Higher Education in Argentina

Argentine higher education system is based, since its conception during the colonial period, on the old and dogmatic Spanish higher education system, which is basically a Continental education system (opposed to the Anglo-Saxon Model). A historic event took place in the Reforma Universitaria de 1918, a highly-popular series of reforms that took place in the oldest university of the Country, the Universidad de Córdoba that finally paved the way to the modernization of the Argentinian higher university systems as it is known nowadays. Since its foundation, it was focused on the teaching of Professions offering Professional degrees.

It is divided in three levels .
Tertiary Education level: 1- to 3-years degrees related to education or technical professions like Teachers, Professorship, Technicians.

University level: 4- to 6-years Professional education taught at Universities offering many different degrees Licentiate, Engineer's degree, Medic Title, Attorney Title, Professorships, Translation degrees, etc.

Post-graduate level: This is a specialized and research-oriented education level. It is roughly divided in a first sub-level where a Specialist degree can be obtained in a 12-18 months period or Master's degree, requiring 24-30 months and an original research work and a higher sub-level where a Doctorate degree could be achieved.

One important aspect is that Public universities at Tertiary Education level and at University level are tuition-free and open to anyone. Although it is not required to pay any kind of fee at universities, hidden costs of education, like transportation and materials, are often neglected and a lack of a well-developed and widespread scholarship system makes it hard for students from low-income families to enroll in public universities: for each eight students from the 20% upper-income class, there is only one student from the 20% lower-income class. In contrast, post-graduate education requires some form of funding and it is generally not free.

Additionally, financial pressure to freshman college students force them to join the work force before graduation, thus it is very common for young students to have full-time jobs and at the same time study at the University. This is considered beneficial because when the students graduate they already have working experience, though this could also be one of the causes of the high ratio of dropouts.

College education
Argentina maintains a network of 39 National universities, financed by the Ministry of Education since 1946. Private and parochial universities are also abundant, numbering 46 among the active institutions and they enroll about a sixth of the collegiate student body (see University reform in Argentina and List of universities in Argentina). Summing up, over 1.5 million students attend institutions of higher learning in Argentina, annually (roughly half the population of college age).

Argentina does not have a standard and common system of examination after high school, thus admission to universities is strictly defined by each university. Moreover, a steady degradation in primary and secondary education created a huge difference between the required level to enter a university and the level achieved by the high school students. Some universities like University of Buenos Aires cope with this issue by creating a 1-year shared program called CBC that students need to complete in order to join the university.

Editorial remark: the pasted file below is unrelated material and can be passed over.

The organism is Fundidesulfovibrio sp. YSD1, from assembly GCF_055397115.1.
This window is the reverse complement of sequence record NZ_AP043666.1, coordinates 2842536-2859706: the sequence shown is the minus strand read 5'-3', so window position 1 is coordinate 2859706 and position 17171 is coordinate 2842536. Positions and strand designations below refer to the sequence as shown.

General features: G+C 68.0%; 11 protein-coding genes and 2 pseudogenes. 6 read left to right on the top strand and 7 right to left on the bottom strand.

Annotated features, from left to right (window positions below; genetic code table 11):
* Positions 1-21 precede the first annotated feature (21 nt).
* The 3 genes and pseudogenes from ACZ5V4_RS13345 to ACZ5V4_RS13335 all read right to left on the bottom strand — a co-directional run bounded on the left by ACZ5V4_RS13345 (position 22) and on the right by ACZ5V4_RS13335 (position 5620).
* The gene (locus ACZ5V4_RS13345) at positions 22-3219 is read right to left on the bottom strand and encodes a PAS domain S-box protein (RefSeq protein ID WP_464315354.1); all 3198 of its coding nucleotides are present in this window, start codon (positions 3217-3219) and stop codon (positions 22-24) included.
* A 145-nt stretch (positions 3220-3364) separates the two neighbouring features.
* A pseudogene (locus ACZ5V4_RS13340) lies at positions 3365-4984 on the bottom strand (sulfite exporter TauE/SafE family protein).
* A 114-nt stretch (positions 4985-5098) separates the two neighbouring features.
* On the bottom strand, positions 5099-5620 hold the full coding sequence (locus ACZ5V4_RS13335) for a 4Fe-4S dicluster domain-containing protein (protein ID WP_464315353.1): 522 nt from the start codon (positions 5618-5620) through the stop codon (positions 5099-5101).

Graduate School
The doctoral fields of study in Argentina are generally research-oriented doctoral studies, leading mostly to the awarding of the degrees of Doctor of Philosophy, Doctor of Science, Doctor of Medicine, and Doctor of Law, among others. Enrollment in doctorate programs in Argentina is available to candidates having earned a Licentiate, Professorships Engineer's degree or Master's degree in a related area of study.

Doctoral fields of study mostly pertain to one of five fields of knowledge: Applied Sciences, Basic Sciences, Health Sciences, Human Sciences and Social Sciences. The doctoral studies offered by the Argentine universities include multiple fields and do have national and international validity of the degrees granted.

Academic regulations governing doctorates, and their corresponding fields, in Argentina prescribe that all graduate courses must be accredited by the National Commission for University Evaluation and Accreditation. This entity stands as a public and decentralized body working under the jurisdiction of the Department of Education, Science and Technology. It administers the process of evaluation and accreditation for all doctorate programs, and is responsible for the institutional evaluation of all such programs at a national level. Graduate programs, including the Doctorados (PhDs), set standards per guidelines set forth by the Ministry of Science and Technology, together with the Universities Council.

Additionally, external evaluations of the doctoral programs are carried out by the National Commission for University Evaluation and Accreditation, or private entities created to that effect, together with the participation of academic peers. Argentine institutions of higher education provide further accreditation by international establishments to many of their courses of studies.